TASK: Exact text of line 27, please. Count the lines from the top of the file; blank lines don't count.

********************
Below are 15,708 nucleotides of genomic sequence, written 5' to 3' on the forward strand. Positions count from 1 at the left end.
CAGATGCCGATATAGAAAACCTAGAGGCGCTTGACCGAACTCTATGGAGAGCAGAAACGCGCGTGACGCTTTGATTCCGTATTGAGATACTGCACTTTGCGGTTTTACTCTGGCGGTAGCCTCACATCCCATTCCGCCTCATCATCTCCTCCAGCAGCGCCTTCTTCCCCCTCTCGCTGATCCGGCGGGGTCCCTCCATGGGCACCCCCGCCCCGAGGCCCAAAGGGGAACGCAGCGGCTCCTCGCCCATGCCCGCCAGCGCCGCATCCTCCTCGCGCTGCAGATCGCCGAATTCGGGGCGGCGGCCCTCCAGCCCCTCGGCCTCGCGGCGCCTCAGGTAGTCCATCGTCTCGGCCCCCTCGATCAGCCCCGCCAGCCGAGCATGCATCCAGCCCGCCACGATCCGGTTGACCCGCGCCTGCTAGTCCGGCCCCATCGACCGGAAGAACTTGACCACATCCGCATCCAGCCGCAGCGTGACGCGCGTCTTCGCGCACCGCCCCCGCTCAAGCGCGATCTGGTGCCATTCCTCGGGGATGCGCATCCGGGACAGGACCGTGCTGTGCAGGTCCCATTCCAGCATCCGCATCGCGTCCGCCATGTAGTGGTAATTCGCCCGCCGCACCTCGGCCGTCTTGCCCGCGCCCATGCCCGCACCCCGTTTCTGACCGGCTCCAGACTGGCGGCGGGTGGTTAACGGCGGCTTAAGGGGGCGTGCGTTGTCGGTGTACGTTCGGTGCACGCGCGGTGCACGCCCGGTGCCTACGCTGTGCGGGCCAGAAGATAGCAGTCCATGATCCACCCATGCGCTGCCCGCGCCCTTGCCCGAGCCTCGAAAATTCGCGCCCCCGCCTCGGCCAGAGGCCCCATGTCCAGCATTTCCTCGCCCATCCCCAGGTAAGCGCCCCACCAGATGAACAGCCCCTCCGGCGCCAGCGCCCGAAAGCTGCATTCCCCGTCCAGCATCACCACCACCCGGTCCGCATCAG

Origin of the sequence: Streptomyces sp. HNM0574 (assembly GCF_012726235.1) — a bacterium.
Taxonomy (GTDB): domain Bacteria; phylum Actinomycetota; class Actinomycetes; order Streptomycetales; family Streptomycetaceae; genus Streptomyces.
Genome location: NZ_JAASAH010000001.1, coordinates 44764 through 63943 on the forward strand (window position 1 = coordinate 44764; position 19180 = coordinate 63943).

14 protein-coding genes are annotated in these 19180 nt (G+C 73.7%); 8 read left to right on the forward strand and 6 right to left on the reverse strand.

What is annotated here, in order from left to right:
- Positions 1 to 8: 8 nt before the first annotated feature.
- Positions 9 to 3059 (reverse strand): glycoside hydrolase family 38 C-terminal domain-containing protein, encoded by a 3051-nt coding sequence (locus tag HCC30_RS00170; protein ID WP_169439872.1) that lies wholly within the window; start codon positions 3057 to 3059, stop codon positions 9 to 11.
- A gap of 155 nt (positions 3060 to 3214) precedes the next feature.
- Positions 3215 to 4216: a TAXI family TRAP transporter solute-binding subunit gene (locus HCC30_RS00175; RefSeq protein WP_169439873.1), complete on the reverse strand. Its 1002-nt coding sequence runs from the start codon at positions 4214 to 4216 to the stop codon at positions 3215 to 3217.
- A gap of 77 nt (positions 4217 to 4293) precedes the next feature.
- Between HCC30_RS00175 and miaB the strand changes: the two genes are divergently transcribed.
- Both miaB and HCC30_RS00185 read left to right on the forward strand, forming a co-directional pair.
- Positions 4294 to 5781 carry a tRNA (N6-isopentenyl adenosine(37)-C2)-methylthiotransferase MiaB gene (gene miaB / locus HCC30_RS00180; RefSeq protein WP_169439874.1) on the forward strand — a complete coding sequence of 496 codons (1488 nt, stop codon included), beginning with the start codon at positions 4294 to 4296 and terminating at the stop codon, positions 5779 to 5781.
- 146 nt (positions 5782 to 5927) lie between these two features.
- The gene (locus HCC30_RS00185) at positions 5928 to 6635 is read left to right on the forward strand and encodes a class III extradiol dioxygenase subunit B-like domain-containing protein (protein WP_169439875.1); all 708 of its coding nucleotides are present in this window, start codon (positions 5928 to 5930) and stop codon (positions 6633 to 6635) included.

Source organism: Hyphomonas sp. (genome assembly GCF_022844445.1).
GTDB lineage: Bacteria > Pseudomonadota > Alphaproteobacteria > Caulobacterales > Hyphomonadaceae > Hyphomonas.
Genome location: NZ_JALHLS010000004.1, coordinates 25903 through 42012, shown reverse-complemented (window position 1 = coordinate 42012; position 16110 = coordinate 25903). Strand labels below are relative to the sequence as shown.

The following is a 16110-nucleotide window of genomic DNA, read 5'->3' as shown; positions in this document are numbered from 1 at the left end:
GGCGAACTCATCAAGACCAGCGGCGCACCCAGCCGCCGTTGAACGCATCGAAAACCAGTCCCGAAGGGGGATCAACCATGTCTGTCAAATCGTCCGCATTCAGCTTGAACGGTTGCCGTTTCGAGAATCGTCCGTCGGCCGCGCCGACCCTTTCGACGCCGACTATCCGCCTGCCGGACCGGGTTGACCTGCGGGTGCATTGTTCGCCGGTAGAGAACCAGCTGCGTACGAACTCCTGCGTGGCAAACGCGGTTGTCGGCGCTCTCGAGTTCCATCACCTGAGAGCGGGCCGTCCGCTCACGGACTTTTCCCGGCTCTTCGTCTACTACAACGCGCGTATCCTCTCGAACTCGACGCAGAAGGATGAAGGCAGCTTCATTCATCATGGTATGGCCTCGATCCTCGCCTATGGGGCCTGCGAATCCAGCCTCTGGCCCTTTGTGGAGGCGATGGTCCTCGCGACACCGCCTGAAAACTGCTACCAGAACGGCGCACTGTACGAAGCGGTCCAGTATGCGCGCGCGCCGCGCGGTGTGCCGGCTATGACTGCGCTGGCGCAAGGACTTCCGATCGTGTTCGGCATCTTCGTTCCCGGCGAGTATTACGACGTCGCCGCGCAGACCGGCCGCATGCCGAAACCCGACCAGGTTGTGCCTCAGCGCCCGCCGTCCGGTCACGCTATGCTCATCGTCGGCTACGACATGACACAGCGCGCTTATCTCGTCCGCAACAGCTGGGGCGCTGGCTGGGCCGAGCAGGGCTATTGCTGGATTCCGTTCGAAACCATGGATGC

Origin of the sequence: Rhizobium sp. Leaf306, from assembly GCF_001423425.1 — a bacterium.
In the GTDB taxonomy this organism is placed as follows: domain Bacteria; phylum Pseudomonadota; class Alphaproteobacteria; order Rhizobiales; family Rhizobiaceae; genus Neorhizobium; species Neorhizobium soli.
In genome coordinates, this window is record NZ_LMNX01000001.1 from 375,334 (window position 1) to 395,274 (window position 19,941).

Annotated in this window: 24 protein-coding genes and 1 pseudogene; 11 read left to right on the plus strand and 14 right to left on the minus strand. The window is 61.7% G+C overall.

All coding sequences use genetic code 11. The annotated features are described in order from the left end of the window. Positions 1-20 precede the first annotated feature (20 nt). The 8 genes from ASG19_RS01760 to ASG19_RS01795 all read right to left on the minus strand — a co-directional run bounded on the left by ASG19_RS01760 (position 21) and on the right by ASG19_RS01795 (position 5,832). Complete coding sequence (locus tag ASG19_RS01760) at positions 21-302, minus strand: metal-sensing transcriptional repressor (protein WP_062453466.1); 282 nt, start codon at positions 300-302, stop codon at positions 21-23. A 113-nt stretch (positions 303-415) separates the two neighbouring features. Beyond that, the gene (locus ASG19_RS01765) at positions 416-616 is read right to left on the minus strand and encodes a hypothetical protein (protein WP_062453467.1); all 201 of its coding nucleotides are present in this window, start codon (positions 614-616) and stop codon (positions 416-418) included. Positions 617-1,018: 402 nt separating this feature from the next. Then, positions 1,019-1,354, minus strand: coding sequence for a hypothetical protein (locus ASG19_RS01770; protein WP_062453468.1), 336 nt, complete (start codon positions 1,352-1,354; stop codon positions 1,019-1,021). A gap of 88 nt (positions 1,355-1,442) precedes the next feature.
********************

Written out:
All coding sequences use genetic code 11. The annotated features are described in order from the left end of the window. Positions 1-20 precede the first annotated feature (20 nt). The 8 genes from ASG19_RS01760 to ASG19_RS01795 all read right to left on the minus strand — a co-directional run bounded on the left by ASG19_RS01760 (position 21) and on the right by ASG19_RS01795 (position 5,832). Complete coding sequence (locus tag ASG19_RS01760) at positions 21-302, minus strand: metal-sensing transcriptional repressor (protein WP_062453466.1); 282 nt, start codon at positions 300-302, stop codon at positions 21-23. A 113-nt stretch (positions 303-415) separates the two neighbouring features. Beyond that, the gene (locus ASG19_RS01765) at positions 416-616 is read right to left on the minus strand and encodes a hypothetical protein (protein WP_062453467.1); all 201 of its coding nucleotides are present in this window, start codon (positions 614-616) and stop codon (positions 416-418) included. Positions 617-1,018: 402 nt separating this feature from the next. Then, positions 1,019-1,354, minus strand: coding sequence for a hypothetical protein (locus ASG19_RS01770; protein WP_062453468.1), 336 nt, complete (start codon positions 1,352-1,354; stop codon positions 1,019-1,021). A gap of 88 nt (positions 1,355-1,442) precedes the next feature.